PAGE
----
Our immunoblot analysis of detergent-extracted rat synaptosomes, standardized by each antibody against purified recombinant protein for quantification, demonstrated the relative amounts of SNAP-29 to be ≈45%, 20%, and 17% of that of α-SNAP, syntaxin-1, and SNAP-25, respectively (data not shown). Compared with the relative abundance of other SNARE regulators such as complexins and tomosyn (6% and 3% of syntaxin-1, respectively, in brain) (21, 23), the ratio of SNAP-29 demonstrates that it is relatively enriched in synapses. Furthermore, our immunocytochemical studies on cultured hippocampal neurons using anti-SNAP-29 antibody demonstrated punctate staining along neuronal processes, suggesting an even higher enrichment of SNAP-29 in some synapses. Thus, the SNAP-29-enriched synapses may represent negatively regulated or silent synapses, whereas those with lower or absent SNAP-29 expression may represent active synapses. Therefore, SNAP-29 may be present in sufficient quantities to serve as a SNARE disassembly regulator at some selective synapses.

The cis-SNARE complex present in recycling vesicles can be inferred from a number of published observations (38, 39). Although there are presently no reliable assays for measuring cis- or trans-complexes on which SNAP-29 may act, a SNARE complex in the cis-conformation probably resembles the fully assembled complex in vitro under solubilized conditions. SNAREs in a trans-complex might only loosely or partially interact because of the resistance posed by the opposing membranes, would likely not be SDS resistant or thermostable, and might not require α-SNAP and NSF for dissociation (40, 41). It is attractive, therefore, to speculate that SNAP-29 may control the disassembly of the cis-SNARE complex and regulate the availability of individual SNAREs to form new SNARE complexes between opposing membranes, consequently modulating the process of membrane trafficking. Further biochemical, genetic, and physiological characterization of SNAP-29 will shed light on the regulation of SNARE complex formation and dynamic recycling during exocytotic membrane fusion events.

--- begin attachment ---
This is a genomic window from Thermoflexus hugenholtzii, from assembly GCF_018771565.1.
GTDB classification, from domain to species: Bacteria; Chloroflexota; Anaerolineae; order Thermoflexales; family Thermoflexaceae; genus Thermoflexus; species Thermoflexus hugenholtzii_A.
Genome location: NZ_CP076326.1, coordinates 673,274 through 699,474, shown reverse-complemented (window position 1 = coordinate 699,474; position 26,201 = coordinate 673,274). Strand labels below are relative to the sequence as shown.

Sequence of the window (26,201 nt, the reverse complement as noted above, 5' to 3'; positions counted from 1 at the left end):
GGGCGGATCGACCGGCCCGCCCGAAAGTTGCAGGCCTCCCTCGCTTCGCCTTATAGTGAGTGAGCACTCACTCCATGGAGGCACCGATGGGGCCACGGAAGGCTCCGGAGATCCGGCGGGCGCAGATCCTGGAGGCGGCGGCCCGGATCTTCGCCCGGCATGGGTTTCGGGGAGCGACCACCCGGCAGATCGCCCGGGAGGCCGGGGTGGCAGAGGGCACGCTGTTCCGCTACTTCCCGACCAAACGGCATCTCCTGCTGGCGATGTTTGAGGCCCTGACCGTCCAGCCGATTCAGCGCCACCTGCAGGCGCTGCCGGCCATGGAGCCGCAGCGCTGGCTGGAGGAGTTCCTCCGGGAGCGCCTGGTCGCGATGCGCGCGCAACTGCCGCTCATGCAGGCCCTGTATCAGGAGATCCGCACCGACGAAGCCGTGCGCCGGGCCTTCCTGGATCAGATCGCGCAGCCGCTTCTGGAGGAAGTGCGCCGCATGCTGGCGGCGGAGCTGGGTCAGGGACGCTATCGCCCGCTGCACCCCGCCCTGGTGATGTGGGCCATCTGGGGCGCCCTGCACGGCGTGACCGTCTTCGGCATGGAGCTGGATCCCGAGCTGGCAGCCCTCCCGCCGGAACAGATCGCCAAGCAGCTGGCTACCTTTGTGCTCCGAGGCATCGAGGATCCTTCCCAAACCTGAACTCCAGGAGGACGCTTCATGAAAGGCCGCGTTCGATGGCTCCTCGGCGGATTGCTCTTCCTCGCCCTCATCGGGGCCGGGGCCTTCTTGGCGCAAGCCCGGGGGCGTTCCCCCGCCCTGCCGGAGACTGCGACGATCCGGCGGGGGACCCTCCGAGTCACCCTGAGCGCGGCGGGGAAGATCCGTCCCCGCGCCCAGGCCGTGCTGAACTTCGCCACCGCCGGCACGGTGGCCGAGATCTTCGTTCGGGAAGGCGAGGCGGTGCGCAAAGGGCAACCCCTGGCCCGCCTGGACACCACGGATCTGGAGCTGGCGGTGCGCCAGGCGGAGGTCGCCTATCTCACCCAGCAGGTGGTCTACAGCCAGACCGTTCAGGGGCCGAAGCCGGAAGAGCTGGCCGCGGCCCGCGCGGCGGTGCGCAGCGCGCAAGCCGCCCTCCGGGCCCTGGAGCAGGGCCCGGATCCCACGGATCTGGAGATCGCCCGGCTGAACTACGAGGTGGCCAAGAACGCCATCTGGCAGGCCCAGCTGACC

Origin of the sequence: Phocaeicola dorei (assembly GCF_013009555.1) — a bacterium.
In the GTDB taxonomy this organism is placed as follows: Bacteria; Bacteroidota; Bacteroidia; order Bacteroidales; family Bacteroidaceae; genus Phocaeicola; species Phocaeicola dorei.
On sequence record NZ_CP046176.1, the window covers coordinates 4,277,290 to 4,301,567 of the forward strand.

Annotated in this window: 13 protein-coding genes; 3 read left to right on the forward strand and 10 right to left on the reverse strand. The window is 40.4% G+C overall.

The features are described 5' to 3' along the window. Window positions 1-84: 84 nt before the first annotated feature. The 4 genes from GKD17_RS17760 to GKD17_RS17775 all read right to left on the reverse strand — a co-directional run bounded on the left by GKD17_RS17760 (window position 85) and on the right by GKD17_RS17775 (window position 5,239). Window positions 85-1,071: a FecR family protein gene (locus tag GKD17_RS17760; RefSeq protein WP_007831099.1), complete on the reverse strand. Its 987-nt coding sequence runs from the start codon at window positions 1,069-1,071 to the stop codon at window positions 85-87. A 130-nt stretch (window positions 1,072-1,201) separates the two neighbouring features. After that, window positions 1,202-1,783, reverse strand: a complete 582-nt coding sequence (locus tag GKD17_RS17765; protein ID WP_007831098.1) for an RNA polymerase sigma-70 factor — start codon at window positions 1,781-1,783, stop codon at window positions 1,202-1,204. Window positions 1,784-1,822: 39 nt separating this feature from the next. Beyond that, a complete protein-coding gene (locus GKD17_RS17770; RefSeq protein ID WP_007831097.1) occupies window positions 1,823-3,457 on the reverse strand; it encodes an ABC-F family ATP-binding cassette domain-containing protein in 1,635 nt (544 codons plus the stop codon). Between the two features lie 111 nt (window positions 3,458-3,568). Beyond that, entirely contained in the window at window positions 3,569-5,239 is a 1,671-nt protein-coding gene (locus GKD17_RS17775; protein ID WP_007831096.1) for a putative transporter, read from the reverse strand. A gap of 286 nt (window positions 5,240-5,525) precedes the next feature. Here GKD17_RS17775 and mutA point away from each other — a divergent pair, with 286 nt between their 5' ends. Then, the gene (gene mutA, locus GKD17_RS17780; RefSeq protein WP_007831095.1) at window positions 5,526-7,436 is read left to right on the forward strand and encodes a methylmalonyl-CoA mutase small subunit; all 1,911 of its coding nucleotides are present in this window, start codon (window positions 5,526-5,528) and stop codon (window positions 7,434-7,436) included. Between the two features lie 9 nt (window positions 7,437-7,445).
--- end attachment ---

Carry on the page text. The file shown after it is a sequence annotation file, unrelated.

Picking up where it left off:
We thank G. Lao for initiating yeast two-hybrid screening, C. Gerwin for experimental assistance, X. Zheng for synaptosome fractionation, J. McCallum and C. A. Winters for hippocampal neuron culture, J. W. Nagle for DNA sequencing, M. Takahashi and W. Hong for SNAP-25 peptides and antibodies, and S. Das and J. Coulombe for critical reading of this manuscript. This work was supported by the intramural research program of the National Institute of Neurological Disorders and Stroke, National Institutes of Health (to Z.-H.S.), and a Grant-in-Aid for Scientific Research on Priority Areas (A) and the Uehara Memorial Foundation (to S.M.).


N-ethylmaleimide-sensitive factor
soluble NSF attachment protein
SNAP receptor
superior cervical ganglion neuron
glutathione S-transferase
excitatory postsynaptic potential